At the meeting, Olson also said similar problems threatened a wide variety of devices, ranging from compounders, which prepare intravenous drugs and intravenous nutrition, to picture-archiving systems associated with diagnostic equipment, including massive $500,000 magnetic resonance imaging devices.

Olson told the panel that infections have stricken many kinds of equipment, raising fears that someday a patient could be harmed. "We also worry about situations where blood gas analyzers, compounders, radiology equipment, nuclear-medical delivery systems, could become compromised to where they can't be used, or they become compromised to the point where their values are adjusted without the software knowing," he said. He explained that when a machine becomes clogged with malware, it could in theory "miss a couple of readings off of a sensor [and] erroneously report a value, which now can cause harm."

I opine that harm could already have occurred; it just may not been recognized as such nor reported.  Disappearing data and other EHR failure modes known to have caused harm and/or deaths could be related to malware, for example.

... Malware problems on hospital devices are rarely reported to state or federal regulators, both Olson and Fu said. This is partly because hospitals believe they have little recourse. Despite FDA guidance issued in 2009 to hospitals and manufacturers—encouraging them to work together and stressing that eliminating security risks does not always require regulatory review—many manufacturers interpret the fine print in other ways and don't offer updates, Fu says. And such reporting is not required unless a patient is harmed. "Maybe that's a failing on our part, that we aren't trying to raise the visibility of the threat," Olson said. "But I think we all feel the threat gets higher and higher."

I note that health IT related problems are also rarely reported, with only one vendor being the exception (see my post on the FDA MAUDE voluntary reporting database here).  The reasons likely are not because "hospitals believe they have little recourse" - the real reasons may be fear, complacency and/or incompetence.

Speaking at the meeting, Brian Fitzgerald, an FDA deputy director, said that in visiting hospitals around the nation, he has found Beth Israel's problems to be widely shared. "This is a very common profile," he said. The FDA is now reviewing its regulatory stance on software, Fitzgerald told the panel. "This will have to be a gradual process, because it involves changing the culture, changing the technology, bringing in new staff, and making a systematic approach to this," he said.

Changing the culture would be nice, considering we are now entering a national rollout of complex enterprise clinical resource and workflow control systems anachronistically known as "electronic medical records."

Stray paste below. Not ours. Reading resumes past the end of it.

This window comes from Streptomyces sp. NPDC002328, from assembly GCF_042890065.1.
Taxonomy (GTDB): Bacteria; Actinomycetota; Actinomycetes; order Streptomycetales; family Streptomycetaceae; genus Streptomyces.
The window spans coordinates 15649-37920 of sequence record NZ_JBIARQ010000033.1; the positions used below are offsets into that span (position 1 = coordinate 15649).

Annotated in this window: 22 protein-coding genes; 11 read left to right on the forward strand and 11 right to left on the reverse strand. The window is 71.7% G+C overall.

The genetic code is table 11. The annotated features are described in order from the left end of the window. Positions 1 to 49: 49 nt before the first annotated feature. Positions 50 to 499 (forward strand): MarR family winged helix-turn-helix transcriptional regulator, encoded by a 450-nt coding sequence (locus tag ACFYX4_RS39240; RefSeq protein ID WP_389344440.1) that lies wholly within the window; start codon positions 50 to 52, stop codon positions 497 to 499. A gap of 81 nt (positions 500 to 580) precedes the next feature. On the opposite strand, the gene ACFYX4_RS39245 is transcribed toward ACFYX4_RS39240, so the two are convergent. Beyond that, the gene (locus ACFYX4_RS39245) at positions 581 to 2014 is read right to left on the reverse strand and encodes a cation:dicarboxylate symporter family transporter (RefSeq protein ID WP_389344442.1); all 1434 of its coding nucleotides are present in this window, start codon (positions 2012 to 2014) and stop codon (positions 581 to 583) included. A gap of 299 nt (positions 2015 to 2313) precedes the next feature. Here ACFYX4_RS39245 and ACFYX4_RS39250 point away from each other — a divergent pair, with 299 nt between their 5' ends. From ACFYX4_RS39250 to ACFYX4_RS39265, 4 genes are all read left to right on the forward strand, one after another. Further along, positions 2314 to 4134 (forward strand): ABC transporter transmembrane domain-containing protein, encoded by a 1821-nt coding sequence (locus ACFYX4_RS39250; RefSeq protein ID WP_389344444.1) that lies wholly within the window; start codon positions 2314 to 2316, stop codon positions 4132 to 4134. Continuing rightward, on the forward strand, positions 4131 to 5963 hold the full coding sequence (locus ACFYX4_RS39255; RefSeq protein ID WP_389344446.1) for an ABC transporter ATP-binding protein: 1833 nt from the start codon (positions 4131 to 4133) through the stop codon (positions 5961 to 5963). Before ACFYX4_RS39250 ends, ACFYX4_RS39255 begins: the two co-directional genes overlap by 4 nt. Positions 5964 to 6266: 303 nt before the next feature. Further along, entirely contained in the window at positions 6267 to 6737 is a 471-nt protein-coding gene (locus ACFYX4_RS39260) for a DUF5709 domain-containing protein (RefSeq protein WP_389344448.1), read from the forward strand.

In an interview Monday, Tam Woodrum, a software executive at the device maker GE Healthcare, said manufacturers are in a tough spot, and the problems are amplified as hospitals expect more and more interconnectedness. He added that despite the FDA's 2009 guidance, regulations make system changes difficult to accomplish: "In order to go back and update the OS, with updated software to run on the next version, it's an onerous regulatory process."

My comment is, if you can't take the heat of work in the real-world medical setting, if you cannot be part of the medical team, then get out of the clinic.  You're likely to do more harm than good.

John Halamka, Beth Israel's CIO and a Harvard Medical School professor, said he began asking manufacturers for help in isolating their devices from the networks after trouble arose in 2009: the Conficker worm caused problems with a Philips obstetrical care workstation, a GE radiology workstation, and nuclear medical applications that "could not be patched due to [regulatory] restrictions." He said, "No one was harmed, but we had to shut down the systems, clean them, and then isolate them from the Internet/local network."

He added: "Many CTOs [chief technology officers - ed.] are not aware of how to protect their own products with restrictive firewalls. All said they are working to improve security but have not yet produced the necessary enhancements."

Then why are they CTO's?  Is this the phenomenon of generic or underqualified managers rearing its head?

Fu says that medical devices need to stop using insecure, unsupported operating systems. "More hospitals and manufacturers need to speak up about the importance of medical-device security," he said after the meeting. "Executives at a few leading manufacturers are beginning to commit engineering resources to get security right, but there are thousands of software-based medical devices out there."

One can only wonder if others have done a Ford Pinto cost-benefit analysis and decided the costs of settlement from injured and dead patients is less than the cost of remediation.

-- SS